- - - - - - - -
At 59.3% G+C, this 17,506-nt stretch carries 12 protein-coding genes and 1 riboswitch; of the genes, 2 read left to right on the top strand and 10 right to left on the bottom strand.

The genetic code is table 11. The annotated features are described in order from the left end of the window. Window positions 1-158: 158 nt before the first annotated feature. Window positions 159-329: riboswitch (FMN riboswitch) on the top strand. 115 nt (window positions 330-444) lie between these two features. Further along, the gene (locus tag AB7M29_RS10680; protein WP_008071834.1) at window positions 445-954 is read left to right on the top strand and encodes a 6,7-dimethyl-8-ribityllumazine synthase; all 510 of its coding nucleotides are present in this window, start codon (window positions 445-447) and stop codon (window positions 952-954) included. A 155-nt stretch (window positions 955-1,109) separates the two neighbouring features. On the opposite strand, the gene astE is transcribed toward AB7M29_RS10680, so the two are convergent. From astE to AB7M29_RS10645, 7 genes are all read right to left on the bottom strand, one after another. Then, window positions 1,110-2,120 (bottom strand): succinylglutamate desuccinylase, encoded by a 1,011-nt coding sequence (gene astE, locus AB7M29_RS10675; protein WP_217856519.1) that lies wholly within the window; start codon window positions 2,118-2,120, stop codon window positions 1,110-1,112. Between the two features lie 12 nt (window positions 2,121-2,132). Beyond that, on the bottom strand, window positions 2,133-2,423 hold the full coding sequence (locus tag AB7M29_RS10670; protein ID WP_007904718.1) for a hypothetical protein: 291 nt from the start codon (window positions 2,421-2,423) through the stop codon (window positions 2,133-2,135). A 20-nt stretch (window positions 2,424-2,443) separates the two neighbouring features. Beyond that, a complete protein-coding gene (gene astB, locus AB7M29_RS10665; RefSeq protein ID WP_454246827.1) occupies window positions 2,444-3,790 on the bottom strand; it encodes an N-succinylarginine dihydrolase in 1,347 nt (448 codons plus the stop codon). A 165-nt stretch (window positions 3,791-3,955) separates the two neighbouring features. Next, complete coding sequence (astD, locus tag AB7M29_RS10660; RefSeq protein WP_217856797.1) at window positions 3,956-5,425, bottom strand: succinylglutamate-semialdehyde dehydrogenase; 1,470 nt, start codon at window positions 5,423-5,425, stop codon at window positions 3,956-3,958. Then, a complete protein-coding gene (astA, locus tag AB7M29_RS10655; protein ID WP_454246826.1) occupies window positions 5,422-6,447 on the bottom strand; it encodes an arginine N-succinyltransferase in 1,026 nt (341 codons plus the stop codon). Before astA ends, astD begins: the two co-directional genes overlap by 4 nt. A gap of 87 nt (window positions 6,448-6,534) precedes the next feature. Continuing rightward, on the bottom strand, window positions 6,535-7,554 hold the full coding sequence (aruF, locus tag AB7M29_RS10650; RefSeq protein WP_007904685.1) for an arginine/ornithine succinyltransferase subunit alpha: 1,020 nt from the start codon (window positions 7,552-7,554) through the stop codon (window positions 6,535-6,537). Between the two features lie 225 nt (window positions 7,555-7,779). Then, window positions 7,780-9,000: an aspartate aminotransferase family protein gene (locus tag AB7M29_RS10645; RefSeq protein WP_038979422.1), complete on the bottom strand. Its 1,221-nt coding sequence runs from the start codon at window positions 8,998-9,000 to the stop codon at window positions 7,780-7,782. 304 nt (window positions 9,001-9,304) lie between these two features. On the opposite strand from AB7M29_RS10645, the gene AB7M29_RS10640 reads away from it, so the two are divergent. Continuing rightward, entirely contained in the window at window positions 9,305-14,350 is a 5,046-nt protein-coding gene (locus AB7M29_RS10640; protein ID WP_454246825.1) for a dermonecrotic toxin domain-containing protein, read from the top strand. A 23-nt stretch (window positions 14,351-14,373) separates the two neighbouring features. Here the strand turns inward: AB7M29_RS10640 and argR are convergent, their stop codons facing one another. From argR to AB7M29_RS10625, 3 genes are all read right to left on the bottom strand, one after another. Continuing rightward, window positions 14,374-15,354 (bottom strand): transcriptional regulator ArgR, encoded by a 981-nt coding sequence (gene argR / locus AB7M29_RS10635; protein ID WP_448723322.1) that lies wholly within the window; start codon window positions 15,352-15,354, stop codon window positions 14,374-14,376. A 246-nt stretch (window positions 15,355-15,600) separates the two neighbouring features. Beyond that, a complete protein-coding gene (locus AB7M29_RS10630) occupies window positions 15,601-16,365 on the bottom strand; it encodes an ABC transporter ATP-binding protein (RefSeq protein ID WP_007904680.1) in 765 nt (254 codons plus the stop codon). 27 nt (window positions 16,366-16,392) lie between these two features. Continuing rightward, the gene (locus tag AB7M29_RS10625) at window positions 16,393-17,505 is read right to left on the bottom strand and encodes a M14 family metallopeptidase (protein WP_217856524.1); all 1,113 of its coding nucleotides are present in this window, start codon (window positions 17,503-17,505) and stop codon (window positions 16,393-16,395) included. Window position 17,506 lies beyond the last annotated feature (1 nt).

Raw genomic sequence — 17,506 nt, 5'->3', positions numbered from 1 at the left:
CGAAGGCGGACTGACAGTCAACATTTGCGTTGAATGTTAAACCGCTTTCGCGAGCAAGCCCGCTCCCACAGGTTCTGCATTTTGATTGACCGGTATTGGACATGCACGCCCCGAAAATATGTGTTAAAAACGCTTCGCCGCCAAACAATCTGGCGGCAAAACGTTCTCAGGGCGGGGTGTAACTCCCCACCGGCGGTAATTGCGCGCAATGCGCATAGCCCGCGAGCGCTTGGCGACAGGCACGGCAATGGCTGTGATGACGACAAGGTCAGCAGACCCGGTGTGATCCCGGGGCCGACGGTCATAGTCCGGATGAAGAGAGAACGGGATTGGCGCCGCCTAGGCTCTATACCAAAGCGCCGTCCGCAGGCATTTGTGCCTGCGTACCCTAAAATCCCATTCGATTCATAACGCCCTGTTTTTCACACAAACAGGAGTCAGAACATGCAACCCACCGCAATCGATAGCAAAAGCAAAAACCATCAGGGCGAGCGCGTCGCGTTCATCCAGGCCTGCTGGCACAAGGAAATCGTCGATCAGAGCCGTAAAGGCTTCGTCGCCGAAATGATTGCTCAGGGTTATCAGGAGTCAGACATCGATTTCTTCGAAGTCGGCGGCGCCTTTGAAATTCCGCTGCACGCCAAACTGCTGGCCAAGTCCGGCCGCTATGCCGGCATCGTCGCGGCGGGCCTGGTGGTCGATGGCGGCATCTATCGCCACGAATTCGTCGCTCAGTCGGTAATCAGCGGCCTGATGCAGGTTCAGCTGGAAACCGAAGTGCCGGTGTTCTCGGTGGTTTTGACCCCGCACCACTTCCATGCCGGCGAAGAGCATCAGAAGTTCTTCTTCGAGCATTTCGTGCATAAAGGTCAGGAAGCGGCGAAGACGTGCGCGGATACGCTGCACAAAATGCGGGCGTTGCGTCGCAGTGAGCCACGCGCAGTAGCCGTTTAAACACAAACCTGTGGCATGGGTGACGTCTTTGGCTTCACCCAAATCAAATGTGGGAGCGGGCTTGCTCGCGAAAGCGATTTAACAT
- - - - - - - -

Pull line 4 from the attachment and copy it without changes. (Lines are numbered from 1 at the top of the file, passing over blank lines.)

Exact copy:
CGAAGGCGGACTGACAGTCAACATTTGCGTTGAATGTTAAACCGCTTTCGCGAGCAAGCCCGCTCCCACAGGTTCTGCATTTTGATTGACCGGTATTGGACATGCACGCCCCGAAAATATGTGTTAAAAACGCTTCGCCGCCAAACAATCTGGCGGCAAAACGTTCTCAGGGCGGGGTGTAACTCCCCACCGGCGGTAATTGCGCGCAATGCGCATAGCCCGCGAGCGCTTGGCGACAGGCACGGCAATGGCTGTGATGACGACAAGGTCAGCAGACCCGGTGTGATCCCGGGGCCGACGGTCATAGTCCGGATGAAGAGAGAACGGGATTGGCGCCGCCTAGGCTCTATACCAAAGCGCCGTCCGCAGGCATTTGTGCCTGCGTACCCTAAAATCCCATTCGATTCATAACGCCCTGTTTTTCACACAAACAGGAGTCAGAACATGCAACCCACCGCAATCGATAGCAAAAGCAAAAACCATCAGGGCGAGCGCGTCGCGTTCATCCAGGCCTGCTGGCACAAGGAAATCGTCGATCAGAGCCGTAAAGGCTTCGTCGCCGAAATGATTGCTCAGGGTTATCAGGAGTCAGACATCGATTTCTTCGAAGTCGGCGGCGCCTTTGAAATTCCGCTGCACGCCAAACTGCTGGCCAAGTCCGGCCGCTATGCCGGCATCGTCGCGGCGGGCCTGGTGGTCGATGGCGGCATCTATCGCCACGAATTCGTCGCTCAGTCGGTAATCAGCGGCCTGATGCAGGTTCAGCTGGAAACCGAAGTGCCGGTGTTCTCGGTGGTTTTGACCCCGCACCACTTCCATGCCGGCGAAGAGCATCAGAAGTTCTTCTTCGAGCATTTCGTGCATAAAGGTCAGGAAGCGGCGAAGACGTGCGCGGATACGCTGCACAAAATGCGGGCGTTGCGTCGCAGTGAGCCACGCGCAGTAGCCGTTTAAACACAAACCTGTGGCATGGGTGACGTCTTTGGCTTCACCCAAATCAAATGTGGGAGCGGGCTTGCTCGCGAAAGCGATTTAACAT